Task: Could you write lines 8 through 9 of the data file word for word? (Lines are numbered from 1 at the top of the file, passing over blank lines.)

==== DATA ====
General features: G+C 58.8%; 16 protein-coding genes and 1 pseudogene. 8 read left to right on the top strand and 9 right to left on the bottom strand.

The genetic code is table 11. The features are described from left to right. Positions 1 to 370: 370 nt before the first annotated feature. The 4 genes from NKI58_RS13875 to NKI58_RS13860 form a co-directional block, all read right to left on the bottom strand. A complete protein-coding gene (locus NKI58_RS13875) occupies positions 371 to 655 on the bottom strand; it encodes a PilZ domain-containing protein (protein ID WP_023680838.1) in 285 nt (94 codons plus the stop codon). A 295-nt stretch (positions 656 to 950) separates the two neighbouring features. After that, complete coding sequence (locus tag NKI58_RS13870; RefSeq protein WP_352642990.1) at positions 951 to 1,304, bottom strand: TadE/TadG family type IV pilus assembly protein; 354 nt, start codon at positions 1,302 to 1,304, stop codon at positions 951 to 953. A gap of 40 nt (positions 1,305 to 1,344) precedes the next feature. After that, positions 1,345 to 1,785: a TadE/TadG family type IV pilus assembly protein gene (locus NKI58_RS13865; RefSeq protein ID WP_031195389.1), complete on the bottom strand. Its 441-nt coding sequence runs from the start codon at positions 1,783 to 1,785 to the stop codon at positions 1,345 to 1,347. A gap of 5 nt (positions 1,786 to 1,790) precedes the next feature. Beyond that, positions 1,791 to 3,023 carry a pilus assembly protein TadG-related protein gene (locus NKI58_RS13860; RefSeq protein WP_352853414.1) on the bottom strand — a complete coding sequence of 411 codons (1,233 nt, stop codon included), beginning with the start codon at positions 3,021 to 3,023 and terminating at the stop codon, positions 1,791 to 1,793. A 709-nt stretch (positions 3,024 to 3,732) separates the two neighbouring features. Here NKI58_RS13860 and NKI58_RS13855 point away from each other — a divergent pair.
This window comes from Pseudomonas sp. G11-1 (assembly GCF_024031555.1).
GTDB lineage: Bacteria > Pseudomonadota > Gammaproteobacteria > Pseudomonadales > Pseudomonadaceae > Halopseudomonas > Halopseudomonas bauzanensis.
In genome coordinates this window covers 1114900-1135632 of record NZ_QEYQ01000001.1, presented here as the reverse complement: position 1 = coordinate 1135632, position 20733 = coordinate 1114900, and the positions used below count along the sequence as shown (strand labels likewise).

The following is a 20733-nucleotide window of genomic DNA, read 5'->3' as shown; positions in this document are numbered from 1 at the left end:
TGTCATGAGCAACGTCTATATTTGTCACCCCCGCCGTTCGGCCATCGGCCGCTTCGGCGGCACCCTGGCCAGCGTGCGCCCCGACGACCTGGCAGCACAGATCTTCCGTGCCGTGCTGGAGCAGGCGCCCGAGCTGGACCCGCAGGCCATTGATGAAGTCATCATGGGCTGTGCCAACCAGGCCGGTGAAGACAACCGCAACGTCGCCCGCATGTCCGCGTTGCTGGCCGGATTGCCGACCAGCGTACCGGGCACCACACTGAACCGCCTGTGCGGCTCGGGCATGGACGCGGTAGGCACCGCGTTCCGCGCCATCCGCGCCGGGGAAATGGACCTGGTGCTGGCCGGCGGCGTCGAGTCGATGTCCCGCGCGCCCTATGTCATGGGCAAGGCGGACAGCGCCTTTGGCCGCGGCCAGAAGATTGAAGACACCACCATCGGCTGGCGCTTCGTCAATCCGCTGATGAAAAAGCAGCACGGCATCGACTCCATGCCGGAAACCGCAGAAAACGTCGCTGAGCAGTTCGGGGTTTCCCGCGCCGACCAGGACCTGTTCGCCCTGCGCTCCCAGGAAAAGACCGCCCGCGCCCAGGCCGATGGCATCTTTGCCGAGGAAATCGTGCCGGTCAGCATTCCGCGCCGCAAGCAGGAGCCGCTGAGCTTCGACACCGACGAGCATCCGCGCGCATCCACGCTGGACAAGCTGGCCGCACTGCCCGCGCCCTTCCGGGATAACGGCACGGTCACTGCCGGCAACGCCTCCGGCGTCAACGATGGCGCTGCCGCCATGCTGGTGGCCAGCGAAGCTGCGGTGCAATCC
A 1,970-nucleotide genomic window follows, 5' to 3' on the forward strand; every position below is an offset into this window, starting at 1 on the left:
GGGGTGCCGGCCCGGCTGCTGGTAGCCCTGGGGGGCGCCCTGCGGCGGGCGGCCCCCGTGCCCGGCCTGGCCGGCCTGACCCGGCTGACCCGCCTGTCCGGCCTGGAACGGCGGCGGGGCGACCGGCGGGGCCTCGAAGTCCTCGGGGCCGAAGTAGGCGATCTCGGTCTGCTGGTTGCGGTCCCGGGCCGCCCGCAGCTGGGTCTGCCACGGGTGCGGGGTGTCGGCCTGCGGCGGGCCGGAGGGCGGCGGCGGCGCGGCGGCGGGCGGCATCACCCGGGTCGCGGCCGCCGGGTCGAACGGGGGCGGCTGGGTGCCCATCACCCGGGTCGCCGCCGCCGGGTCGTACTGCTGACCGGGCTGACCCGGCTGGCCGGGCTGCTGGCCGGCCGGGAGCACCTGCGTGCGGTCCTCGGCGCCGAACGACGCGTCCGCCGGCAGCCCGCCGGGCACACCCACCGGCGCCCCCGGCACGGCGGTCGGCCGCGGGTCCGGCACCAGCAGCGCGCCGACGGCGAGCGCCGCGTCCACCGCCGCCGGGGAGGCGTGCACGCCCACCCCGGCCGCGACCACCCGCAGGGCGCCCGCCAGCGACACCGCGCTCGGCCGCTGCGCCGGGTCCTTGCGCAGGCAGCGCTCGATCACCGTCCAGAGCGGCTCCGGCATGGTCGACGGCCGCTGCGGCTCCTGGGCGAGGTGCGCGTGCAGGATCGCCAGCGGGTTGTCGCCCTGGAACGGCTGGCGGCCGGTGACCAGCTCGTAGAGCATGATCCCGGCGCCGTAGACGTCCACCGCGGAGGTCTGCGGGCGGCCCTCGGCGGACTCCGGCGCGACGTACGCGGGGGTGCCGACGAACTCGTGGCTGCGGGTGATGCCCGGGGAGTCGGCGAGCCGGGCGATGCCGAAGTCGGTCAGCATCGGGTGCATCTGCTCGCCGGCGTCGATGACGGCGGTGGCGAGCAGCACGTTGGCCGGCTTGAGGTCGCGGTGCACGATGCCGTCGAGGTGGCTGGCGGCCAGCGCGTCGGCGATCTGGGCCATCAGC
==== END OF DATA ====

A 1,970-nucleotide genomic window follows, 5' to 3' on the forward strand; every position below is an offset into this window, starting at 1 on the left:
GGGGTGCCGGCCCGGCTGCTGGTAGCCCTGGGGGGCGCCCTGCGGCGGGCGGCCCCCGTGCCCGGCCTGGCCGGCCTGACCCGGCTGACCCGCCTGTCCGGCCTGGAACGGCGGCGGGGCGACCGGCGGGGCCTCGAAGTCCTCGGGGCCGAAGTAGGCGATCTCGGTCTGCTGGTTGCGGTCCCGGGCCGCCCGCAGCTGGGTCTGCCACGGGTGCGGGGTGTCGGCCTGCGGCGGGCCGGAGGGCGGCGGCGGCGCGGCGGCGGGCGGCATCACCCGGGTCGCGGCCGCCGGGTCGAACGGGGGCGGCTGGGTGCCCATCACCCGGGTCGCCGCCGCCGGGTCGTACTGCTGACCGGGCTGACCCGGCTGGCCGGGCTGCTGGCCGGCCGGGAGCACCTGCGTGCGGTCCTCGGCGCCGAACGACGCGTCCGCCGGCAGCCCGCCGGGCACACCCACCGGCGCCCCCGGCACGGCGGTCGGCCGCGGGTCCGGCACCAGCAGCGCGCCGACGGCGAGCGCCGCGTCCACCGCCGCCGGGGAGGCGTGCACGCCCACCCCGGCCGCGACCACCCGCAGGGCGCCCGCCAGCGACACCGCGCTCGGCCGCTGCGCCGGGTCCTTGCGCAGGCAGCGCTCGATCACCGTCCAGAGCGGCTCCGGCATGGTCGACGGCCGCTGCGGCTCCTGGGCGAGGTGCGCGTGCAGGATCGCCAGCGGGTTGTCGCCCTGGAACGGCTGGCGGCCGGTGACCAGCTCGTAGAGCATGATCCCGGCGCCGTAGACGTCCACCGCGGAGGTCTGCGGGCGGCCCTCGGCGGACTCCGGCGCGACGTACGCGGGGGTGCCGACGAACTCGTGGCTGCGGGTGATGCCCGGGGAGTCGGCGAGCCGGGCGATGCCGAAGTCGGTCAGCATCGGGTGCATCTGCTCGCCGGCGTCGATGACGGCGGTGGCGAGCAGCACGTTGGCCGGCTTGAGGTCGCGGTGCACGATGCCGTCGAGGTGGCTGGCGGCCAGCGCGTCGGCGATCTGGGCCATCAGC